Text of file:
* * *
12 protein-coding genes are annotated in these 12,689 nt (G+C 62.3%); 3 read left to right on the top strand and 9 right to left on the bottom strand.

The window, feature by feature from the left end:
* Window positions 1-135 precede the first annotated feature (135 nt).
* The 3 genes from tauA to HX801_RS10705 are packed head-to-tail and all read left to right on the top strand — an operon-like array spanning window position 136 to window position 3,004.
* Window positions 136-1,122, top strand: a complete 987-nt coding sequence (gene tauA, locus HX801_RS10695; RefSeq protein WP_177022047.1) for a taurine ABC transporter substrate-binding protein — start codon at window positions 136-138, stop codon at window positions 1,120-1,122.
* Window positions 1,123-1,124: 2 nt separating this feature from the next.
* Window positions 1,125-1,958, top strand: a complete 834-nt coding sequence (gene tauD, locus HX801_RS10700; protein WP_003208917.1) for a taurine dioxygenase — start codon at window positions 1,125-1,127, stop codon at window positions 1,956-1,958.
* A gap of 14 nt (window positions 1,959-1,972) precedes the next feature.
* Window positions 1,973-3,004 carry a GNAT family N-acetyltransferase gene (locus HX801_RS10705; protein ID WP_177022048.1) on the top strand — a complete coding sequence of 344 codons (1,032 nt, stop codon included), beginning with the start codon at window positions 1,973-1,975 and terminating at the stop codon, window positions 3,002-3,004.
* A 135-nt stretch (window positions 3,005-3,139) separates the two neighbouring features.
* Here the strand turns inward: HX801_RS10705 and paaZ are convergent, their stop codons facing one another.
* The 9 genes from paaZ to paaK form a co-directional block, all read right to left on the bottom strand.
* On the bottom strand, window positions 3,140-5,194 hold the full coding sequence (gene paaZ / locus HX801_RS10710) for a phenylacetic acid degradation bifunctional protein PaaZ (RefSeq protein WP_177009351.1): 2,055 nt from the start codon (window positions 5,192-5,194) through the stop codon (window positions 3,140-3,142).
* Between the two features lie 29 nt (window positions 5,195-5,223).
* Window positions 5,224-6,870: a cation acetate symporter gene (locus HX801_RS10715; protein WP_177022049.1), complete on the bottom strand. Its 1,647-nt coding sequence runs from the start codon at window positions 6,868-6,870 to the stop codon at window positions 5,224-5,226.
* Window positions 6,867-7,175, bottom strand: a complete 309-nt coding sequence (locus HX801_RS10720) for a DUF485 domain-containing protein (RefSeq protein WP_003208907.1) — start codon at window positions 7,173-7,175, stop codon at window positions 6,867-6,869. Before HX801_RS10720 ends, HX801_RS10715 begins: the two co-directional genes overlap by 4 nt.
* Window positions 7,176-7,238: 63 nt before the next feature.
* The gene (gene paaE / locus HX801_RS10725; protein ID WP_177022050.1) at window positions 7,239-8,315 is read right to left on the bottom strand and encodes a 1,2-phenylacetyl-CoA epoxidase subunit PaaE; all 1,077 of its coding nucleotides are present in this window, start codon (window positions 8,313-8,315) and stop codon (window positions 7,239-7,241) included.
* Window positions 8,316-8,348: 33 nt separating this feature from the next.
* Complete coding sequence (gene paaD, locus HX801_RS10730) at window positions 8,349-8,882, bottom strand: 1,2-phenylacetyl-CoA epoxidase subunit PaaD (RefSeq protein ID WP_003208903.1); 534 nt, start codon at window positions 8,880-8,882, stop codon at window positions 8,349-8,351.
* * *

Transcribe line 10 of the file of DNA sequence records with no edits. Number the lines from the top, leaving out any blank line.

* A 135-nt stretch (window positions 3,005-3,139) separates the two neighbouring features.